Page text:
Legends of Tomorrow “Night of the Hawk” Review (Season 1 Episode 8)

Legends of Tomorrow has been improving at a fairly constant rate, so it feels inadequate just to say this was the best episode of the show yet. Instead, it would be more accurate to say that, for the first time, the show felt as vital and entertaining as its Arrowverse compatriots. “Night of the Hawk” was a stellar outing for the Waverider team, capturing the 1950s in obvious and subtle ways to present just a downright fun hour of television.

For one thing, just having the entire crew off the ship and engaged in the mission was a huge plus. From Rip and Leonard posing as G-Men to watching Kendra, Sara, and Jax grapple with the various prejudices of the age, this episode struck the best balance yet of giving the entire team something to do. Granted, this was probably helped by the loss of Mick last week, but it finally feels like every member of the team is vital in some way or another.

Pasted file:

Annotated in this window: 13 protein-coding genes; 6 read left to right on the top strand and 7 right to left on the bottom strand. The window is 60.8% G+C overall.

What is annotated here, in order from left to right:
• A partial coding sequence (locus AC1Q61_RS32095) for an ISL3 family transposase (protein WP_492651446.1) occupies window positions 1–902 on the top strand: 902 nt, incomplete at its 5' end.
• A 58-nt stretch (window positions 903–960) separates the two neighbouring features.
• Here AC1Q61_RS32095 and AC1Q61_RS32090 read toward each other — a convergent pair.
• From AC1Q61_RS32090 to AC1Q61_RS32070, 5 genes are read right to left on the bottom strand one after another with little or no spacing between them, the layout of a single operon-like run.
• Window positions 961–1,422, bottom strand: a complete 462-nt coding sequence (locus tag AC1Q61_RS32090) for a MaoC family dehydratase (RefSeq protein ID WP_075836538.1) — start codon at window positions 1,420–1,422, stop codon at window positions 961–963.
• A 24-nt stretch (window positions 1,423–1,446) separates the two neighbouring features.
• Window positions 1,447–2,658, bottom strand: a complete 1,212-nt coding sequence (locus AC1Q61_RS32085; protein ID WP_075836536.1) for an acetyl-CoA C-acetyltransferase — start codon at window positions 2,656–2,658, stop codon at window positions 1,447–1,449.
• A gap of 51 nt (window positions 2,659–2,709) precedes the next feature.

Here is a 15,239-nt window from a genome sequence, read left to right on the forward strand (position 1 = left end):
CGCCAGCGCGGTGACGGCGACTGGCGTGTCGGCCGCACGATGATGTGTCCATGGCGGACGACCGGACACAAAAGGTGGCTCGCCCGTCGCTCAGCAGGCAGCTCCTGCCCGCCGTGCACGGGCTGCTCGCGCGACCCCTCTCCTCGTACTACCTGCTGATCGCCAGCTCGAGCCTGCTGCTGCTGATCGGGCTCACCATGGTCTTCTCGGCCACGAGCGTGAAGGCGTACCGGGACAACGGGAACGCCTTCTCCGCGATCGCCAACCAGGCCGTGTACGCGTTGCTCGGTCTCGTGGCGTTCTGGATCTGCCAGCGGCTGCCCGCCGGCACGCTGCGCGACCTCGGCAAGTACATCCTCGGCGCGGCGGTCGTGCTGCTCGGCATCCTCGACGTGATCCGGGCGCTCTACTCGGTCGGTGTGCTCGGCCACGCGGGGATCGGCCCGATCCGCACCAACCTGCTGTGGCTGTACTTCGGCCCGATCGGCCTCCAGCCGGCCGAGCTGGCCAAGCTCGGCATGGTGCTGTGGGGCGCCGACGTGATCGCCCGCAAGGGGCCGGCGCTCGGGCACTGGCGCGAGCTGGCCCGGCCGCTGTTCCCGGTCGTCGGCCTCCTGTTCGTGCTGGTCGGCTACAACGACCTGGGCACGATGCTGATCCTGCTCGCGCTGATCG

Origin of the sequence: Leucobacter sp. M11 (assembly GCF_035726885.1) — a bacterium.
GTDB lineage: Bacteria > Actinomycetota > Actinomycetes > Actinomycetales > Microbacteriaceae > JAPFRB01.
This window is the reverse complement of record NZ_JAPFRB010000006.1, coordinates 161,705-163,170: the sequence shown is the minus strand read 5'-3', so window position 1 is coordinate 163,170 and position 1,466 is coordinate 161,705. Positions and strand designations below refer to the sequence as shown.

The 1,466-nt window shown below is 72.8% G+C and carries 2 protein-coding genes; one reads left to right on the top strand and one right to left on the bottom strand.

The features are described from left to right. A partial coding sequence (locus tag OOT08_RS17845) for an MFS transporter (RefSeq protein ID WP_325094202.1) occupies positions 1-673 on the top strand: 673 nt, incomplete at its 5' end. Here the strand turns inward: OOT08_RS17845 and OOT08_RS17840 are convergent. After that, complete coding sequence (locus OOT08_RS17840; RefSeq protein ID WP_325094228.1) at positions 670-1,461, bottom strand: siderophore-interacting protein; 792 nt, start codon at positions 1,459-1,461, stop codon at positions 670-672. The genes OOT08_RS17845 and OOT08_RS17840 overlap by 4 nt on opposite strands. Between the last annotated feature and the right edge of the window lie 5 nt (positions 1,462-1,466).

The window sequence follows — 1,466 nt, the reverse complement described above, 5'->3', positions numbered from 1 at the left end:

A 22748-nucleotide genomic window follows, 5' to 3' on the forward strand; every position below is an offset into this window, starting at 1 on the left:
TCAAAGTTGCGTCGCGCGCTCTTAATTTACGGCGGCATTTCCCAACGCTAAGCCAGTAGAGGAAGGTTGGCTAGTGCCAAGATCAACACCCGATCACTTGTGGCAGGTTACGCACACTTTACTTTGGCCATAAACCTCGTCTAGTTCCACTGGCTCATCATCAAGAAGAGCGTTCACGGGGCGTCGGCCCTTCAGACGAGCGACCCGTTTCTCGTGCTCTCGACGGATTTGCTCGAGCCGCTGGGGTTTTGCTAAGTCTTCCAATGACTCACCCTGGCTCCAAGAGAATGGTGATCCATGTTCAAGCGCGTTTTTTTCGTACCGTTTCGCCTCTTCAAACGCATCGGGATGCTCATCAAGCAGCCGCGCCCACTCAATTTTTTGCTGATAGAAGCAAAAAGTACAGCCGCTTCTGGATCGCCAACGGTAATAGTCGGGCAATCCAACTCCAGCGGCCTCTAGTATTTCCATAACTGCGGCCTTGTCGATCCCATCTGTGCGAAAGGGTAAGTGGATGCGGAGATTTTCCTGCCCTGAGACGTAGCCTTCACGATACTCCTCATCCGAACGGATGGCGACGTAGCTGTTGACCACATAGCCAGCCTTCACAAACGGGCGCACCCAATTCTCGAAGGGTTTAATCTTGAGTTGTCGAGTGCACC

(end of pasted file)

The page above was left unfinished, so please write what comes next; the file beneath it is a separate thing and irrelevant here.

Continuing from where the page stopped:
Speaking of the prejudices, I felt that the show handled things in a smart way, without ever getting too heavy-handed. Yeah, everyone had a moment to call out the racism and sexism of the times, but at no point did it feel like they were doing standing on a soapbox to do it. I really liked Sara’s arc, helping a nurse confront and accept who she really is. Just the way she never backed down from her belief that the woman would be happier if she admitted she was a lesbian, even after Stein voiced his concerns, was great.

Also great were the hawk mutates that ended up as the central threat of the episode. In a lot of ways, the costuming and effects were pretty cheesy, but that played right into the 1950s vibe of the episode. As Jacks pointed out himself early on, this episode was structured a bit like the corny monster movies of the era, right down to the teens on lover’s lane being attacked by the creatures. This general episode format captured the time period in a truly creative way, and is the sort of time-hopping hijinks we can only hope will continue in future episodes. It sets the show apart from the crowded superhero landscape and, for the first time, suggests that Legends can become appointment viewing like the shows that came before it.

What did you think of this week’s episode? Let me know in the comments!